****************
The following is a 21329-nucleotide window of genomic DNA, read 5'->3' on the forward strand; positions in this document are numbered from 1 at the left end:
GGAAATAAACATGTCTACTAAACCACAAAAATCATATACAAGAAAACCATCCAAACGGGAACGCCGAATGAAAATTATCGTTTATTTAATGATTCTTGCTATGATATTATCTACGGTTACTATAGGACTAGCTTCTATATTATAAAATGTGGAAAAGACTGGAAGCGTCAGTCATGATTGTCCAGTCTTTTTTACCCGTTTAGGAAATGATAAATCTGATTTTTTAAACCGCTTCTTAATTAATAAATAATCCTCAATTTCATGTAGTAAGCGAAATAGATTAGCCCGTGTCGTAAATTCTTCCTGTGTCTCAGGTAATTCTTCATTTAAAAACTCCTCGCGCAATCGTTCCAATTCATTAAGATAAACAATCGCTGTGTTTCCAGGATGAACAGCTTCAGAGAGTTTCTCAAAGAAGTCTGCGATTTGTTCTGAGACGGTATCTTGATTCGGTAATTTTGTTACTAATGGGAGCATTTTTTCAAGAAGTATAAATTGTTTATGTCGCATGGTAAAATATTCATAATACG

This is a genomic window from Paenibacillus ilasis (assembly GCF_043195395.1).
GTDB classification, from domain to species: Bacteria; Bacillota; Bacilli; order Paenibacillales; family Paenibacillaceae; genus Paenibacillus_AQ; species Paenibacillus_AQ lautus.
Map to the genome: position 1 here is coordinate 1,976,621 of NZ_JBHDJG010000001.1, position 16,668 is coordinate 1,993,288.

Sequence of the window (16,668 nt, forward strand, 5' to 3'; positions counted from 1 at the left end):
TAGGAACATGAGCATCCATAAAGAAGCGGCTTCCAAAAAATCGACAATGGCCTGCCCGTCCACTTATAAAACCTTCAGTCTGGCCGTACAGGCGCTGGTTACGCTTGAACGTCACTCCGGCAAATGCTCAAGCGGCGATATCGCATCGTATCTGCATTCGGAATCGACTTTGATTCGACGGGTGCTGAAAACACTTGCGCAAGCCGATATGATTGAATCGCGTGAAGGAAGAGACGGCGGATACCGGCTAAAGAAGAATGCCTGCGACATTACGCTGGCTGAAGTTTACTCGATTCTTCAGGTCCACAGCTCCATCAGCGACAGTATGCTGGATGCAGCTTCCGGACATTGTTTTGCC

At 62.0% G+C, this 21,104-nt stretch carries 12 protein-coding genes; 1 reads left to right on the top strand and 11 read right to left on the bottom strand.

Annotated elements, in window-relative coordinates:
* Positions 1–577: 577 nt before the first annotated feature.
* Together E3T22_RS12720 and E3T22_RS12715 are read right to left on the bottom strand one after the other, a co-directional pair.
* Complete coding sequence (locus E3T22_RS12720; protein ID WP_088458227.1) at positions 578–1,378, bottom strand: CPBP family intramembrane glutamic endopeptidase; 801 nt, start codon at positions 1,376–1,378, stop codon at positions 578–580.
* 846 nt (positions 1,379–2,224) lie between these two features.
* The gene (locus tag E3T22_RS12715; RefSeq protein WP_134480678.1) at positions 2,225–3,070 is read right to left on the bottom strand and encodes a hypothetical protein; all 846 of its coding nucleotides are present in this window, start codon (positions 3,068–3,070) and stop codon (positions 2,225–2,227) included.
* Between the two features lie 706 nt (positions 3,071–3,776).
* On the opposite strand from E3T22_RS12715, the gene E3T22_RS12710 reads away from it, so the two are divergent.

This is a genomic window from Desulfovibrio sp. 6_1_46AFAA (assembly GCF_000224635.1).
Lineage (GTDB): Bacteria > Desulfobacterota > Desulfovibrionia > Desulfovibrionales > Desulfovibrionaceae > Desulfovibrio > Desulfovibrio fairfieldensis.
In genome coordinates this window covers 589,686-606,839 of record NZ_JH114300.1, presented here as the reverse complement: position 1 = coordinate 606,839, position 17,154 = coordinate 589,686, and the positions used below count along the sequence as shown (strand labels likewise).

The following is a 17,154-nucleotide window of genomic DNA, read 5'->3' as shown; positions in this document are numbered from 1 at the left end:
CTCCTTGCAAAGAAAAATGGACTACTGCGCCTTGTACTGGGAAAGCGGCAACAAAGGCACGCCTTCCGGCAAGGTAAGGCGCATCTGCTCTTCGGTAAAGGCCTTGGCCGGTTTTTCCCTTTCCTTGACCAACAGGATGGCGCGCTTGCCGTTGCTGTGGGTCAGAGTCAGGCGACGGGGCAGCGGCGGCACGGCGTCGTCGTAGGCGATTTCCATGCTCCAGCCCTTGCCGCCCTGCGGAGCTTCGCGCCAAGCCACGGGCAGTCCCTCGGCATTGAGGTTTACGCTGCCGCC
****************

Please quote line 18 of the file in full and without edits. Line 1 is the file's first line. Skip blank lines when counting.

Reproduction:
Lineage (GTDB): Bacteria > Desulfobacterota > Desulfovibrionia > Desulfovibrionales > Desulfovibrionaceae > Desulfovibrio > Desulfovibrio fairfieldensis.